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Hurts – Soaring choruses & electro grooves bring warmth on cold night
Culture & Life

Hurts – Soaring choruses & electro grooves bring warmth on cold night

2 min. 16.02.2016 From our online archive
Monday night saw the return of Manchester’s synth-pop favourites Hurts to den Atelier. Check out the photos and read the review by Patrick Cameron.

By Patrick Cameron  

Monday night saw the return of Manchester’s synth-pop favourites Hurts to den Atelier. Having burst onto the scene back in 2010 with their anthemic choruses and 80s throwback synths, Hurts quickly gathered quite a following, with the critics falling over themselves to get a piece of the band even before they had recorded their debut album.

Their nostalgia laden sound combined with a strong visual aesthetic proved a potent combination with their debut album selling in excess of 2 million copies. With the new album “Surrender” out at the end of last year, they’re back with a more up-tempo sound as they continue to evolve.

As the crowd entered Atelier on Monday night they could barely see the stage, as a black mesh cloth was draped over the whole of the front with the word SURRENDER projected across it, obstructing a clear view of the setup behind. Then as the band took their positions and launched into “Some Kind of Heaven”, with back lighting creating silhouettes, until they hit the chorus and the curtain fell. This of course received huge cheers from the audiance as the band came into view. A nice use of theatrics to get the crowd engaged early on.

Every aspect of their aesthetic was well thought out from the slicked back hair and sharp black clothes (think of Spandau Ballet and your almost there) to the effective strip lighting which was a throwback to 80s Top of the Pops sets. And with “Why” they wouldn’t have been out of place on TOTPs back in its heyday. A delightful pop track with soaring vocals and synths, which is the sign of the new lighter upbeat direction the band has taken.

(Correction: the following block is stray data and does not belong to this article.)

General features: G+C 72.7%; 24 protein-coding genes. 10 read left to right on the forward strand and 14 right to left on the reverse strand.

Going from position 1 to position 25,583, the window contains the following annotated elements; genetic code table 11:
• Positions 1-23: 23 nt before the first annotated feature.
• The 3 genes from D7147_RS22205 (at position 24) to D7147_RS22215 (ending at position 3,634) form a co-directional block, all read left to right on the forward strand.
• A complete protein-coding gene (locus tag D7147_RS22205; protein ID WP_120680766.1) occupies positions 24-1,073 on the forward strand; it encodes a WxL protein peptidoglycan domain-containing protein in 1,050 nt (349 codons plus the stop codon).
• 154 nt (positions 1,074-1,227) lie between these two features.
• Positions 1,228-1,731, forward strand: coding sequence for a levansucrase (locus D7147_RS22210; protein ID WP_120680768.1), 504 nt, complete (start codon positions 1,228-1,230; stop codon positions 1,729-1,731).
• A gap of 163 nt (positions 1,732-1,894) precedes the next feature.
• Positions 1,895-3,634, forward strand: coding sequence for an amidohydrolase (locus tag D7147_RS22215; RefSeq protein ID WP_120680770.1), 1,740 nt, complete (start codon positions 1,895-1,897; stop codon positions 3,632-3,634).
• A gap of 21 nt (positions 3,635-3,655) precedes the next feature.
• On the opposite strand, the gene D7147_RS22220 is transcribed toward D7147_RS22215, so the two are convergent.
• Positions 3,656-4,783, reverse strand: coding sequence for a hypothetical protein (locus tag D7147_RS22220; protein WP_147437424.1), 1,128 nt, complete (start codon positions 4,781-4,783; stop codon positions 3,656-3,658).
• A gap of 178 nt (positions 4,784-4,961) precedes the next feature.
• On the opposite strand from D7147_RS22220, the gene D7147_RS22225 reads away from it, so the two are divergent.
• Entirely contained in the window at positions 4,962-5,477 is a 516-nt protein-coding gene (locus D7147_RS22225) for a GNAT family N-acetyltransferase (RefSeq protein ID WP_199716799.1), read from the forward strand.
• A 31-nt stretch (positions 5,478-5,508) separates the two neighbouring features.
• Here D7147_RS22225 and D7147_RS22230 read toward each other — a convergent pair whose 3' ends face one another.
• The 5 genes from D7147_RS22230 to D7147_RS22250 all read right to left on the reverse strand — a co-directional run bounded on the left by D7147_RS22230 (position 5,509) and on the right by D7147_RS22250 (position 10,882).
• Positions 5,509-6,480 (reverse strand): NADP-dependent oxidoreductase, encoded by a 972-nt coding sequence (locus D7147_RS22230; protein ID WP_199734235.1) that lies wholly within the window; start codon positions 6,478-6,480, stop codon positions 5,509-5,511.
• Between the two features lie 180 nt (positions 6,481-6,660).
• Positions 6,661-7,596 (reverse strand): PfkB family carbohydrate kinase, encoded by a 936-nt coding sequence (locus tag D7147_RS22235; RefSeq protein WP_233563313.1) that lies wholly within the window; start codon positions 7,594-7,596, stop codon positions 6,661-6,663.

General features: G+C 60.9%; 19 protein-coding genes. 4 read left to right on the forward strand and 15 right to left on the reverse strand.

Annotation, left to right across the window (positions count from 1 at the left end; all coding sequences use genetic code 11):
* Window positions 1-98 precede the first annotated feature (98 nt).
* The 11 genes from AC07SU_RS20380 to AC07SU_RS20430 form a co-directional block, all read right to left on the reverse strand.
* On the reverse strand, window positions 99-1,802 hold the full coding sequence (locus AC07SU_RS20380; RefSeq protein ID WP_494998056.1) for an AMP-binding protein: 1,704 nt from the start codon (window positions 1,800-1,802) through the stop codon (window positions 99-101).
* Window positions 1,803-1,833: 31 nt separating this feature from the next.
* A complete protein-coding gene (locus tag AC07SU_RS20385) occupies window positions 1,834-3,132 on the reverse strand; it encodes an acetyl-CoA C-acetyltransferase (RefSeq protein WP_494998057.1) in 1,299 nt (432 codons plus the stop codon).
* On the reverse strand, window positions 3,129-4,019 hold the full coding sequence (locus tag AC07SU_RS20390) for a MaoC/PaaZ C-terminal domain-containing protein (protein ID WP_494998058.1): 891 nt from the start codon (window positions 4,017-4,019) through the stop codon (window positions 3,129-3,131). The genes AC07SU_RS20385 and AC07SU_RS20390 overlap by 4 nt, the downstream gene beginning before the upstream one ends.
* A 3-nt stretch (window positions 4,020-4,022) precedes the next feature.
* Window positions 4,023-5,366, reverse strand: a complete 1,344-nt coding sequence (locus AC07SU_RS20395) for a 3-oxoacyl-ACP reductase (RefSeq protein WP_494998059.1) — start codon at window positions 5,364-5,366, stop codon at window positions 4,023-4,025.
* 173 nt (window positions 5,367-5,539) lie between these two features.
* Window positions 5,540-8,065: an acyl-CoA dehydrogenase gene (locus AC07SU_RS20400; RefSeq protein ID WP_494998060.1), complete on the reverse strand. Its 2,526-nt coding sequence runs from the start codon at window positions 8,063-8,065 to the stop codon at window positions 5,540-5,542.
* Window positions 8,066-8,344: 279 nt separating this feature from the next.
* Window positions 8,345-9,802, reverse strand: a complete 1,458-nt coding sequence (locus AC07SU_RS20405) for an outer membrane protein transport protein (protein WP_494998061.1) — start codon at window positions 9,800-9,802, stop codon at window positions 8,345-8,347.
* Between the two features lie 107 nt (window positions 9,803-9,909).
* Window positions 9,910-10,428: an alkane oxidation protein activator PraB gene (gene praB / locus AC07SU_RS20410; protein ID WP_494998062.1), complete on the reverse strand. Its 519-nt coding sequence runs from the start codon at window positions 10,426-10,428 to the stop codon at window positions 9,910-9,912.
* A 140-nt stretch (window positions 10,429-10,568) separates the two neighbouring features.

The big drum beat and epic chorus of “Somebody To Die For” lead in nicely to the dark brooding intro of “Weight of the World” before erupting in a celebration of bright electro groove. Then from nowhere frontman Theo Hutchcraft appeared with some roses, swirling them around reminiscent of Manchester’s best known vegetarian frontman before throwing them out to the adoring fans.

It says something for the band that they can shift gears so effortlessly from the darker brooding sound of their first album to the unabashed disco funk of “Lights” off the new album. With lyrics such as “I just want to see you dancing” Hutchcraft had a beaming smile across his face as the Atelier crowd duly obliged, dancing away having well and truly warmed up from the cold night air by that point.

It was full on from then on with yet more clinically executed synth-pop with “Better Than Love” & “Wonderful Life” which had the crowd singing and dancing along before ending on their classic new wave gem “Stay”.

The band have managed to create such a strong audio and visual aesthetic that they seem to bring a sense of longing and nostalgia for a sound and time you may never have felt you had too much of an attachment for.

The critics might not have been too favourable to them since their debut but if they continue to put on shows like last night, word of mouth will do a better job than any critic could do.

Take a read of Patrick Cameron's other reviews in his very own dossier: Patrick's concert news & reviews 

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